Wage Stimulus – Understanding the JobKeeper Payments
We understand that these are difficult times and many of your businesses are facing unexpected pressure.
We are doing our best to be proactive and keep you up to date with the relief offered by the government in response to Covd-19. Below we have summarised the latest updates from the government, these include:
- JobKeeper Payments
- Western Australian Government stimulus for Small Businesses
Eligible employees will receive, at a minimum, $1,500 per fortnight, before tax, and employers are able to top-up the payment.
Where employers participate in the scheme, their employees will receive this payment as follows:
- If an employee ordinarily receives $1,500 or more in income per fortnight before tax, they will continue to receive their regular income according to their prevailing workplace arrangements. The JobKeeper Payment will assist their employer to continue operating by subsidising all or part of the income of their employee(s).
- If an employee ordinarily receives less than $1,500 in income per fortnight before tax, their employer must pay their employee, at a minimum, $1,500 per fortnight, before tax. If an employee has been stood down, their employer must pay their employee, at a minimum, $1,500 per fortnight, before tax.
- If an employee was employed on 1 March 2020, subsequently ceased employment with their employer, and then has been re-engaged by the same eligible employer, the employee will receive, at a minimum, $1,500 per fortnight, before tax.
It will be up to the employer if they want to pay superannuation on any additional wage paid because of the JobKeeper Payment.
Payments will be made to the employer monthly in arrears by the ATO
The subsidy will start on 30 March 2020, with the first payments to be received by employers in the first week of May. Businesses will be able to register their interest in participating in the Payment from 30 March 2020 on the ATO website.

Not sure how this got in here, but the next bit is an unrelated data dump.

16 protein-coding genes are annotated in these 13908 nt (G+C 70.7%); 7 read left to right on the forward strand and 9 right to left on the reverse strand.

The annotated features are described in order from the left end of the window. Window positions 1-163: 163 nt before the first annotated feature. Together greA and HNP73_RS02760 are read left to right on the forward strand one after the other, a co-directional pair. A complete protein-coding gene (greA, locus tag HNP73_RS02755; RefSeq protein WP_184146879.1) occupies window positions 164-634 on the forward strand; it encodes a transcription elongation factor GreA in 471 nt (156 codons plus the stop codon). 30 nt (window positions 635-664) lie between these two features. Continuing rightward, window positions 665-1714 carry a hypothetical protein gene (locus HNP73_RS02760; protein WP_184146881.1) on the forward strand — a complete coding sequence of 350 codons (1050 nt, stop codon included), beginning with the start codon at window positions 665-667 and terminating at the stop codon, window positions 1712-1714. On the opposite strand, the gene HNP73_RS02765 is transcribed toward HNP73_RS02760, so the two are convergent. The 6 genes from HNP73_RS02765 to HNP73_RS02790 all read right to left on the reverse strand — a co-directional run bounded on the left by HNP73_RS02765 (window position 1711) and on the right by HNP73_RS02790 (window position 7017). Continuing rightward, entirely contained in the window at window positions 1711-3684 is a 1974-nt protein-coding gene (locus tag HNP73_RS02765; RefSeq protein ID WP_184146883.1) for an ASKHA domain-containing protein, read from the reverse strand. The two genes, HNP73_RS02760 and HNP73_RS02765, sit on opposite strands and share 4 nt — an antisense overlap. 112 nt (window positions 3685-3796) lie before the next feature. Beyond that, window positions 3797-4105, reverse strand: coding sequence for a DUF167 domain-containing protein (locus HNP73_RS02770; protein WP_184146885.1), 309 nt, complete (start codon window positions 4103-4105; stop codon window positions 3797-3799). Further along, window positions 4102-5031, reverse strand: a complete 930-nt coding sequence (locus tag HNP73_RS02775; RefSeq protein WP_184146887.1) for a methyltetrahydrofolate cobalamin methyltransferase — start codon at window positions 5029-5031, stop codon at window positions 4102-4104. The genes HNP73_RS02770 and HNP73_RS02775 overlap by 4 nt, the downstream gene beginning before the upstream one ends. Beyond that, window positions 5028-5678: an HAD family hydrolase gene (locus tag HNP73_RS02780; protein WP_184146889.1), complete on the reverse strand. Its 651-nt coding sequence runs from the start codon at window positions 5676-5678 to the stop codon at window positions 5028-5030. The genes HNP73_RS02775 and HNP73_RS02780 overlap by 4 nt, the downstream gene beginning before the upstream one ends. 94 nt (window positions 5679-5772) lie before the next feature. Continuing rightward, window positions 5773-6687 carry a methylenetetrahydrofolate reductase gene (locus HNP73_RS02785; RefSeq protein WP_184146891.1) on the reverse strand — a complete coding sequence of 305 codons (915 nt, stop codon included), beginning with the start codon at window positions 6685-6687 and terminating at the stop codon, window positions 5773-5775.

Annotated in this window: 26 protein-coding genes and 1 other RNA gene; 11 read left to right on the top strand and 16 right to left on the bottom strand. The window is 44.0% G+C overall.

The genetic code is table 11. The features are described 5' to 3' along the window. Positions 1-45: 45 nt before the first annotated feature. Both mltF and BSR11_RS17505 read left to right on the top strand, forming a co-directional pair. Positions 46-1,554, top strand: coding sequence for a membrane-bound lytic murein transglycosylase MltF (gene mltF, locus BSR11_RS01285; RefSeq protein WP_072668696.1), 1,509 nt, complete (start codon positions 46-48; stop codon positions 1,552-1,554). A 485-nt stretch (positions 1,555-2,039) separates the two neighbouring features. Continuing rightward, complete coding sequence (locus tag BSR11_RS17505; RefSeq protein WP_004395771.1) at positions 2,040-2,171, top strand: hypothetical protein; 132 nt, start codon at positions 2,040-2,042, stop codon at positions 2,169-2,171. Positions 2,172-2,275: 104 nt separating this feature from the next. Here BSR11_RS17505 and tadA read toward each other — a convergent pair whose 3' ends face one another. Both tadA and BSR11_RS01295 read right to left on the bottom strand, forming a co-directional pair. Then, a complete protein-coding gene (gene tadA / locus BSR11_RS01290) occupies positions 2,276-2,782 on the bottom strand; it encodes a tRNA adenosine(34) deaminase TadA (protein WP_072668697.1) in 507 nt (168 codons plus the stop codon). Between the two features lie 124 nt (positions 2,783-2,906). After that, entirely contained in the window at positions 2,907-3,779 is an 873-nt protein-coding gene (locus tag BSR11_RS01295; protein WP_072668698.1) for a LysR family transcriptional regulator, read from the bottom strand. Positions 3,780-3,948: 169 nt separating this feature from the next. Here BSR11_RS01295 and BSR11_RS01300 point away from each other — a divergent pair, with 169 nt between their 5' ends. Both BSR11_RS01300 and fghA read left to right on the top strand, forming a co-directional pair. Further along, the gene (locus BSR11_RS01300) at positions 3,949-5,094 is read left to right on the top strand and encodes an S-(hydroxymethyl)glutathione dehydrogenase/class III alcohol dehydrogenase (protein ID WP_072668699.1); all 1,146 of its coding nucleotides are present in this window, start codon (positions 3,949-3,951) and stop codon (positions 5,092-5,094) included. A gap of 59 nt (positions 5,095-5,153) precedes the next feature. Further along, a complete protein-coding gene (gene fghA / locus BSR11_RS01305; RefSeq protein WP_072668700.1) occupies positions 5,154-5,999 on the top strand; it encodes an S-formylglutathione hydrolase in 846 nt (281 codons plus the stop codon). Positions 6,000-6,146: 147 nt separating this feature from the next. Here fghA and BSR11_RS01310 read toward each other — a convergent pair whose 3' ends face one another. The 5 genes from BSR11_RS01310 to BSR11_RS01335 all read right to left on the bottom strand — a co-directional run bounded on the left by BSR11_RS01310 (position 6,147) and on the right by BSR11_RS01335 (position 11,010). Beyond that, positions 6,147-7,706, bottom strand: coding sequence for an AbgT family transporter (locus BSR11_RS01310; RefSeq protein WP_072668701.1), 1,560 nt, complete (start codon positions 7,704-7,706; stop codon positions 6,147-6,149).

Employers (including non-for-profits) will be eligible for the subsidy if: their business has a turnover of less than $1 billion and their turnover will be reduced by more than 30 per cent relative to a comparable period a year ago (of at least a month); or their business has a turnover of $1 billion or more and their turnover will be reduced by more than 50 per cent relative to a comparable period a year ago (of at least a month); and the business is not subject to the Major Bank Levy.
- SELF-EMPLOYEDMelissa is a sole trader running a florist. She does not have employees. Melissa’s business has been in operation for several years. The economic downturn due to the Coronavirus has adversely affected Melissa’s business, and she expects that her business turnover will fall by more than 30 per cent compared to a typical month in 2019. Melissa will be able to apply for the JobKeeper Payment and would receive $1,500 per fortnight before tax, paid on a monthly basis.
- WORKER WITH MULTIPLE JOBSMichelle currently works two permanent part-time jobs, at an art gallery during weekdays, and at the local café on the weekend. Due to the impact of the Coronavirus, the gallery has closed and Michelle has been stood down without pay under the Fair Work Act. Michelle continues to work at the café delivering take-away orders. Michelle can only receive the JobKeeper Payment once, from the employer from whom she nominates as her primary employer.As Michelle only claims the tax-free threshold from her job at the art gallery, this will be treated as her nomination of the art gallery as her primary employer. The art gallery is eligible for the JobKeeper Payment. The art gallery will pass the JobKeeper Payment on to Michelle, so she will receive $1,500 per fortnight before tax. During the application process, the art gallery will notify the ATO that Michelle receives the payment from them. The art gallery is also required to advise Michelle that she has been nominated to the ATO as an eligible employee to receive the payment.The café is not eligible to receive the JobKeeper Payment for Michelle. The income that Michelle receives from her job at the café does not change her entitlement to the JobKeeper Payment she receives from the art gallery.